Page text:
But the idea of goodness did attract me, for I did not regard it as the opposite of sin. I saw it as something bright and positive and sustaining, like the sunshine, something to be adored, but from afar.”
L.P. Hartley, The Go-Between
tags: god, good, life, sin
“I had never met a lord before, nor had I ever expected to meet one. It didn't matter what he looked like: he was a lord first, and a human being, with a face and limbs and body, long, long after.”
L.P. Hartley, The Go-Between
“The conversation of the gods! - I didn't resent or feel aggrieved because I couldn't understand it. I was the smallest of the planets, and if I carried messages between them and I couldn't always understand, that was in order too: they were something in a foreign language - star-talk.”
L.P. Hartley, The Go-Between
“Not Adam and Eve, after eating the apple, could have been more upset than I was.”
L.P. Hartley, The Go-Between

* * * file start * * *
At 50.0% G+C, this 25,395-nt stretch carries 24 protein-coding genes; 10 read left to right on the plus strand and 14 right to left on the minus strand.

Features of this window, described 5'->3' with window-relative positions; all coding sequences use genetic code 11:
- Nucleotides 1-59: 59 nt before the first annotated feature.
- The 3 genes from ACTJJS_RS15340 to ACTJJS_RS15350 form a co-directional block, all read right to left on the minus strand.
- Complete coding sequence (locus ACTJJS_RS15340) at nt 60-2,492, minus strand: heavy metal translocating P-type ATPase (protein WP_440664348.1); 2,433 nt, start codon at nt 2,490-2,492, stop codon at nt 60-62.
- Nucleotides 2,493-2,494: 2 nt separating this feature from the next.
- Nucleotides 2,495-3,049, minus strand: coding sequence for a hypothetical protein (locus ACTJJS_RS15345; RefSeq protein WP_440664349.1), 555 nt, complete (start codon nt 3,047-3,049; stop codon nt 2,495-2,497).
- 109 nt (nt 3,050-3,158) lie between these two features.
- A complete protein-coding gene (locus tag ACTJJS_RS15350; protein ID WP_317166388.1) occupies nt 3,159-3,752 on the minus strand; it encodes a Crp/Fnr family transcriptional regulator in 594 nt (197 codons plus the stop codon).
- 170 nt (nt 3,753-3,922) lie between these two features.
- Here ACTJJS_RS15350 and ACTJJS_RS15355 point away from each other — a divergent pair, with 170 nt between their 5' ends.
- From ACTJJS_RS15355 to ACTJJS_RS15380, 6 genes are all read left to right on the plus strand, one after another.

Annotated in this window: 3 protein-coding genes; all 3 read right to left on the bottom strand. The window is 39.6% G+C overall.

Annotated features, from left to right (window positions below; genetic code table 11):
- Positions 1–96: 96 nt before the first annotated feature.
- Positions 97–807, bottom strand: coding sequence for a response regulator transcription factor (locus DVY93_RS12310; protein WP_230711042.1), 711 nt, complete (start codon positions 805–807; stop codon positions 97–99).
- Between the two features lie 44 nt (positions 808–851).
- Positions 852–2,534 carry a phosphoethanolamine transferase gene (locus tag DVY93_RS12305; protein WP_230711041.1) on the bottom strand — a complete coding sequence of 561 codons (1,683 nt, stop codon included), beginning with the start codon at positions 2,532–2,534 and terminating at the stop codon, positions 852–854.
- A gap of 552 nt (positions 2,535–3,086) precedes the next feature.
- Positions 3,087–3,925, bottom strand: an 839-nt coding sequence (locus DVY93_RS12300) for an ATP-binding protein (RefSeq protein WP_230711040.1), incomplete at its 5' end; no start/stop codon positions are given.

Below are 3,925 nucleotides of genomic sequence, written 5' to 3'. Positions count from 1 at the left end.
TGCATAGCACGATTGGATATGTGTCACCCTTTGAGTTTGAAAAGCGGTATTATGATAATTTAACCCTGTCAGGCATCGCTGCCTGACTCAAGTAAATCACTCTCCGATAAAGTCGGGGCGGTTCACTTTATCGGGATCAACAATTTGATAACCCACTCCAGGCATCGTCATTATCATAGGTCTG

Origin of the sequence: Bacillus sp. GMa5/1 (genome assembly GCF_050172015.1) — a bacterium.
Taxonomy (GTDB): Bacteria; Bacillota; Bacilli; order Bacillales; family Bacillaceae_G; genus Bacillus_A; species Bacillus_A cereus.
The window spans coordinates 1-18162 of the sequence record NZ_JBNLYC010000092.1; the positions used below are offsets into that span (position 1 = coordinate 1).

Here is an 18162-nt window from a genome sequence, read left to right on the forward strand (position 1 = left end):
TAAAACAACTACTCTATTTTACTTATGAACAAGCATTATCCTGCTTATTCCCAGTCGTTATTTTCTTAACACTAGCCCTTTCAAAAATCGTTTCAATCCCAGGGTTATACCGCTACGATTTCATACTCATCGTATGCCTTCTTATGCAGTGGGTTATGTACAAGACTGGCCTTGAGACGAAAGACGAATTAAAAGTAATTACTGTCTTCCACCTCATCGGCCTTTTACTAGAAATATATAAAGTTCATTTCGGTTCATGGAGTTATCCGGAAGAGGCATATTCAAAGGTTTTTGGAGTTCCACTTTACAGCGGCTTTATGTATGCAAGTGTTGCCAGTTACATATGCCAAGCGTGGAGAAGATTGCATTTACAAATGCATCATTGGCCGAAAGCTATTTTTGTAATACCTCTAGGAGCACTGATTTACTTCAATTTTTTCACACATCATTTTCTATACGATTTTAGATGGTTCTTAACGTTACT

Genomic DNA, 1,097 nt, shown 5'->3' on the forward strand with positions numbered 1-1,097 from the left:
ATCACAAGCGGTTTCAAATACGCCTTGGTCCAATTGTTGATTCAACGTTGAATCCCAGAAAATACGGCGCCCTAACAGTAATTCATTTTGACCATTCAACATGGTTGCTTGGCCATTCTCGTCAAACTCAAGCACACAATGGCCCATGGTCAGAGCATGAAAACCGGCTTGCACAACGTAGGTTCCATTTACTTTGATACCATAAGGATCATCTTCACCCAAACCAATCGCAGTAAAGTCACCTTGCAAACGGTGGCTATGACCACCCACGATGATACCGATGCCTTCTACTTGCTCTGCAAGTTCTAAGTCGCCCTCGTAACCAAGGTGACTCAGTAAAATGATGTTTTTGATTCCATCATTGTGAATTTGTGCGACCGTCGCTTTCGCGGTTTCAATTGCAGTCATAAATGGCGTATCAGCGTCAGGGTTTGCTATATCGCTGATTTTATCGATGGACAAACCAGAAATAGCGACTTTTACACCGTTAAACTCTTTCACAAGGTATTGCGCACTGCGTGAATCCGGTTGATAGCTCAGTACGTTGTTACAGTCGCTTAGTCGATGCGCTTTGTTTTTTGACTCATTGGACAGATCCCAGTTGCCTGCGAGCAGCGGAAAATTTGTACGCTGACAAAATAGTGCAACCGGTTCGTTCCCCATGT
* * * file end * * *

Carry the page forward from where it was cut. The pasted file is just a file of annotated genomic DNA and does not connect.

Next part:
“El pasado es un país extranjero: allí las cosas se hacen de manera distinta.”
L.P. Hartley, The Go-Between
“For the first time in his life he was unable to think of himself as existing the next day. There would be a Eustace, he supposed, but it would be someone else, someone to whom things happened that he, the Eustace of to-night, knew nothing about. Already he he felt he had taken leave of the present. For a while he thought it strange that they should all talk to him about ordinary things in ordinary voices; and once when Minney referred to a new pair of sand-shoes he was to have next week he felt a shock of unreality, as though she had suggested taking a train that had long since gone.”
L.P. Hartley, Shrimp and the Anemone